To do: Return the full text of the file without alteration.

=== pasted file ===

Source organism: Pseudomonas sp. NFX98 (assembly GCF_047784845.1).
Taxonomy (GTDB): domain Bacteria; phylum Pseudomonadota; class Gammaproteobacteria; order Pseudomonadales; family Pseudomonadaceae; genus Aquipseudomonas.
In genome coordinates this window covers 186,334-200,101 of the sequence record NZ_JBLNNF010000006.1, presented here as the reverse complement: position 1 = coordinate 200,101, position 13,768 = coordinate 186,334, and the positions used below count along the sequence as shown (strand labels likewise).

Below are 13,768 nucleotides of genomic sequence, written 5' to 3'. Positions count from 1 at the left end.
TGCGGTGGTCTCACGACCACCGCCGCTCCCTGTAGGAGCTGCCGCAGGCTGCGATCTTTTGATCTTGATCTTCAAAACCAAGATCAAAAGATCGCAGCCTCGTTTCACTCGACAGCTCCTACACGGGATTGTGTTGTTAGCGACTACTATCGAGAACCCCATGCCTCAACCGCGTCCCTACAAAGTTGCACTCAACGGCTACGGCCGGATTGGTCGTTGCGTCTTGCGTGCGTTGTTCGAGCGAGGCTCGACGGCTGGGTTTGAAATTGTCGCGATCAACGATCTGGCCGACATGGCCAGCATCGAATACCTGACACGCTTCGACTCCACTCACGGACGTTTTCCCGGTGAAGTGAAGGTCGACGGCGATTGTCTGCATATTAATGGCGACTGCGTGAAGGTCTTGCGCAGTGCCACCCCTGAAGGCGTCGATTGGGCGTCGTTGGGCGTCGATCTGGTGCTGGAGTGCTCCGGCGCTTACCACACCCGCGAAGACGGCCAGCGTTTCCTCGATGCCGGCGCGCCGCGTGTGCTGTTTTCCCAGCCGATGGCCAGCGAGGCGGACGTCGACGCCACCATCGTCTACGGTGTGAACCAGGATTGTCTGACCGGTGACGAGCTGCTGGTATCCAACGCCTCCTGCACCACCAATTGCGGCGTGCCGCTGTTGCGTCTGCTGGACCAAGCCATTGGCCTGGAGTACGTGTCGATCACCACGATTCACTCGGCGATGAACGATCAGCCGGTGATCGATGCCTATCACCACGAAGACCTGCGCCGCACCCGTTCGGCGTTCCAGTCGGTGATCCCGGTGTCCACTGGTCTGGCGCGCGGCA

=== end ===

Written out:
Source organism: Pseudomonas sp. NFX98 (assembly GCF_047784845.1).
Taxonomy (GTDB): domain Bacteria; phylum Pseudomonadota; class Gammaproteobacteria; order Pseudomonadales; family Pseudomonadaceae; genus Aquipseudomonas.
In genome coordinates this window covers 186,334-200,101 of the sequence record NZ_JBLNNF010000006.1, presented here as the reverse complement: position 1 = coordinate 200,101, position 13,768 = coordinate 186,334, and the positions used below count along the sequence as shown (strand labels likewise).

Below are 13,768 nucleotides of genomic sequence, written 5' to 3'. Positions count from 1 at the left end.
TGCGGTGGTCTCACGACCACCGCCGCTCCCTGTAGGAGCTGCCGCAGGCTGCGATCTTTTGATCTTGATCTTCAAAACCAAGATCAAAAGATCGCAGCCTCGTTTCACTCGACAGCTCCTACACGGGATTGTGTTGTTAGCGACTACTATCGAGAACCCCATGCCTCAACCGCGTCCCTACAAAGTTGCACTCAACGGCTACGGCCGGATTGGTCGTTGCGTCTTGCGTGCGTTGTTCGAGCGAGGCTCGACGGCTGGGTTTGAAATTGTCGCGATCAACGATCTGGCCGACATGGCCAGCATCGAATACCTGACACGCTTCGACTCCACTCACGGACGTTTTCCCGGTGAAGTGAAGGTCGACGGCGATTGTCTGCATATTAATGGCGACTGCGTGAAGGTCTTGCGCAGTGCCACCCCTGAAGGCGTCGATTGGGCGTCGTTGGGCGTCGATCTGGTGCTGGAGTGCTCCGGCGCTTACCACACCCGCGAAGACGGCCAGCGTTTCCTCGATGCCGGCGCGCCGCGTGTGCTGTTTTCCCAGCCGATGGCCAGCGAGGCGGACGTCGACGCCACCATCGTCTACGGTGTGAACCAGGATTGTCTGACCGGTGACGAGCTGCTGGTATCCAACGCCTCCTGCACCACCAATTGCGGCGTGCCGCTGTTGCGTCTGCTGGACCAAGCCATTGGCCTGGAGTACGTGTCGATCACCACGATTCACTCGGCGATGAACGATCAGCCGGTGATCGATGCCTATCACCACGAAGACCTGCGCCGCACCCGTTCGGCGTTCCAGTCGGTGATCCCGGTGTCCACTGGTCTGGCGCGCGGCA